I’ve belly-ached enough about the snow up here in Siberia, aka “Quincy”, more specifically, Green Horn Ranch, so maybe I should explain that when the sun comes out it creates temporary amnesia and the obliteration of the concept of snow. And the sun is not bashful about making an appearance. Maybe because it knows “it’s time is short.” (That phrase has a biblical sound to it.)
It does get hot here, although at 4500 feet in elevation the nights are cool and the heat during the day is welcome. All kinds of strange forms of vegetation scramble to the surface as though there was doubt that the snow would ever melt and that life may never return to the planet. All that means is that I have to get outside and spoil their fun by whacking them down and tossing them in a pile so that at the first snow, I can burn them. So the snow wins again.
I also cut down a few dead pine trees on the property, although I was a little concerned that I may not be able to dart out of the way fast enough if the trees decided to drop in my direction. It had only been a few short weeks since my knee replacement, so I wasn’t very agile, but I had an expert logger help me. My next door neighbor is in his eighties and is tough as nails. He has done enough logging that he can aim a tree to drop exactly on his target. With his engineering we missed the garage, the power lines and both of us.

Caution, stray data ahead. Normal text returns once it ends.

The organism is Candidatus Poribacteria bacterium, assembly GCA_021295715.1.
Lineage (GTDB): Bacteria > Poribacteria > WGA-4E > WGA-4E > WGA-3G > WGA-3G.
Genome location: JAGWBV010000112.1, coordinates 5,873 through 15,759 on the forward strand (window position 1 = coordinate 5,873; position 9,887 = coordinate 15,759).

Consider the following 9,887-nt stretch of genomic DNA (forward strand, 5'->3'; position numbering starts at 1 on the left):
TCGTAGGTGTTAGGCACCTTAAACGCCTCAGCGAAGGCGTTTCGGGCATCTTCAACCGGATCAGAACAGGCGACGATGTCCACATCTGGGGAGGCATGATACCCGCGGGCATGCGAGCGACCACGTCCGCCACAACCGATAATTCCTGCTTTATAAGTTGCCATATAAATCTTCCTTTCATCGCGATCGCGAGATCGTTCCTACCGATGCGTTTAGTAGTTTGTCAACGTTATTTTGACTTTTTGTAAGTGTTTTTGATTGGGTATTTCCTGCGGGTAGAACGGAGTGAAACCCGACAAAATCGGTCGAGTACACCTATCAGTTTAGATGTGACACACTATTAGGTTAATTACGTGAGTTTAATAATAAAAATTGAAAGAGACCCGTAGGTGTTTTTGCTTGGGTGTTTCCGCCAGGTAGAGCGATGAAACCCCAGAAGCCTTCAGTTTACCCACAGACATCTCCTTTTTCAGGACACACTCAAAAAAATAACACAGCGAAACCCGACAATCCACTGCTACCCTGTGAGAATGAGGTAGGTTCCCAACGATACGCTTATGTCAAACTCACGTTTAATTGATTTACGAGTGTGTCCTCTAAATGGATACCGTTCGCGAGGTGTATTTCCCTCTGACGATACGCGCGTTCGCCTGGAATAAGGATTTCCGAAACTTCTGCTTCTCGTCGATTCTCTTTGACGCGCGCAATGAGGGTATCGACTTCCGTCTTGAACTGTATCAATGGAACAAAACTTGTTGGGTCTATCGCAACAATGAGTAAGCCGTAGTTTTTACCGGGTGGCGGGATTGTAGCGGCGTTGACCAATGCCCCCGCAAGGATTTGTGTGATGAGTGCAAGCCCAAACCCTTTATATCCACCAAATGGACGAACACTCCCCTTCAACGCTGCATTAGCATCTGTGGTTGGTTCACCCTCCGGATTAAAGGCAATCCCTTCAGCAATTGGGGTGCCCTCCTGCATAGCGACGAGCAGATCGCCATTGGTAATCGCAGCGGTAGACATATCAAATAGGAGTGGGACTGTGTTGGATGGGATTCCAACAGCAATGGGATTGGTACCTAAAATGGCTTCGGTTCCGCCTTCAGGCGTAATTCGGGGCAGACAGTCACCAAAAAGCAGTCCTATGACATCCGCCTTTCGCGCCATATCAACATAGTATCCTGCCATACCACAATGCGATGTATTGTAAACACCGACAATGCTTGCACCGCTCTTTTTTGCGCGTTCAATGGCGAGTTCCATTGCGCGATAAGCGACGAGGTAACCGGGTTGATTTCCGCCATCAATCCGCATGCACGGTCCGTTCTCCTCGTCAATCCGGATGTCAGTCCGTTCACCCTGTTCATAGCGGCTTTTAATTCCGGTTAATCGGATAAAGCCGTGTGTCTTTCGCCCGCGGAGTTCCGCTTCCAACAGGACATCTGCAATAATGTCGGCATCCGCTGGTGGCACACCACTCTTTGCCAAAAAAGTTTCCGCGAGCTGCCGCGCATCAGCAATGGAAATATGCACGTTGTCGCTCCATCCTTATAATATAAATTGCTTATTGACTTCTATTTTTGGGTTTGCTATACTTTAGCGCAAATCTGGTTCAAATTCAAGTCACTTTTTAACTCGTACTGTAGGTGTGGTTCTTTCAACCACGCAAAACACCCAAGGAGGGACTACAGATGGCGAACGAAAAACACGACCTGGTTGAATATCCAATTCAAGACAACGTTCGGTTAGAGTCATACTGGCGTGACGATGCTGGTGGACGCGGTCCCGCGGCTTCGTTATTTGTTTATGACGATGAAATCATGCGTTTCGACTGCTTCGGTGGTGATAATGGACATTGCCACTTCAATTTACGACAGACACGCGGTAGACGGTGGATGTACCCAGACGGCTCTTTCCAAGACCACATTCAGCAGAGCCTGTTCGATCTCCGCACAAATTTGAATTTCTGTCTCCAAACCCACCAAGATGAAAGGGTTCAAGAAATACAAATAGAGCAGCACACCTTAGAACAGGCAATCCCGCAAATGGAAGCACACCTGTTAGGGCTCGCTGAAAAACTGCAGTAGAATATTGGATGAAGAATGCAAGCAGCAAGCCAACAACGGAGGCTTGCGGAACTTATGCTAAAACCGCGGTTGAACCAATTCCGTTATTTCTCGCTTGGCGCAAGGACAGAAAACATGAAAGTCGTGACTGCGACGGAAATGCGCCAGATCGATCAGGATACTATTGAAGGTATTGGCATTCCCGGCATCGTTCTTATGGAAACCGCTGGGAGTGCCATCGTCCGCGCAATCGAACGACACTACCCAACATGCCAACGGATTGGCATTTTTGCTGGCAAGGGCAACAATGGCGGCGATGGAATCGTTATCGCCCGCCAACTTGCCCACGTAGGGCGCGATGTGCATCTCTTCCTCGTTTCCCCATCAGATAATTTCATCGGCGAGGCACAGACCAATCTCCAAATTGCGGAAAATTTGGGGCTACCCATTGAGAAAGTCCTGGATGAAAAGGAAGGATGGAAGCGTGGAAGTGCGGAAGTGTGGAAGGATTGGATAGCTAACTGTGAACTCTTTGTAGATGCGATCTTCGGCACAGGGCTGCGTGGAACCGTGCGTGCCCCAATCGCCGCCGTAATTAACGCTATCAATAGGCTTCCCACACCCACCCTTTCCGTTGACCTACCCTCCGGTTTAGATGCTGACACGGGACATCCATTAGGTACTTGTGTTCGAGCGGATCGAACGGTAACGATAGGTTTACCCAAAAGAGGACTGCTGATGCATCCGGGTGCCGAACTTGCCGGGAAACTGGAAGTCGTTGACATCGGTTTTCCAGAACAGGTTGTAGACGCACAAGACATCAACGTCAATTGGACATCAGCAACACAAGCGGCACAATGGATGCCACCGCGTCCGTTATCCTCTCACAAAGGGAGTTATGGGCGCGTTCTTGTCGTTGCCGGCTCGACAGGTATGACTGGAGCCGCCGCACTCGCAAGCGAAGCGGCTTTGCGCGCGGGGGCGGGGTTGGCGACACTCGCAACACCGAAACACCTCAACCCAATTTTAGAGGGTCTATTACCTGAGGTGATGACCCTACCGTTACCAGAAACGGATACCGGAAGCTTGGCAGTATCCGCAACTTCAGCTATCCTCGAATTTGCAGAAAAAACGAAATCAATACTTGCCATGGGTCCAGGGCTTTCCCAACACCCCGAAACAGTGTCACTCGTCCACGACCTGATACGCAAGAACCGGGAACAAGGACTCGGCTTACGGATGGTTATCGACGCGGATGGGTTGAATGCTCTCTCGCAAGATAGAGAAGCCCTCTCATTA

The horse trails in the mountains become dusty in the summer. But even when it’s hot, the shade in the forest makes for a relaxing and energizing walk among the pine trees. And my dog loves it. He runs his ass off and occasionally we may be interrupted by riders on horseback. After all, this is a dude ranch with “city folk” riding horses, some for the first time.
I get a kick out of the guests who go on trail rides with wranglers from the ranch as guides. They are tentative and apprehensive as they following the leader through the woods. They are as nervous about the animal they ride as they are about what dangers they may encounter. I’m sure they think that they may be subject to an attack by Indians or bears, so when I run into a group of them, I tell my dog to sit and I talk to the guide. That is important, because if they happened to come on me suddenly, the horses can spook, because they may think I’m a bear. At least that was what I was told by one of the wranglers and I can understand why… I look like a bear. But I’m working on that.
Anyway, life here in the summer is much different than it is in the winter. It’s actually pretty darn nice. Sadly, my Triumph is in the shop, so motorcycle trip through the beauty of the Sierras is on hold. My old 1969 Triumph requires a kick start and my knee isn’t up to the task yet, so I’m stuck without a bike.
Our anniversary is next week and we will be going to a rustic restaurant on a lake with the world’s best food. I think you have to call for a boat to pick you up on the dock, because the restaurant is not accessible by land. There are many such resorts and restaurants tucked away in these hills. So it’s not all bad living in the mountains.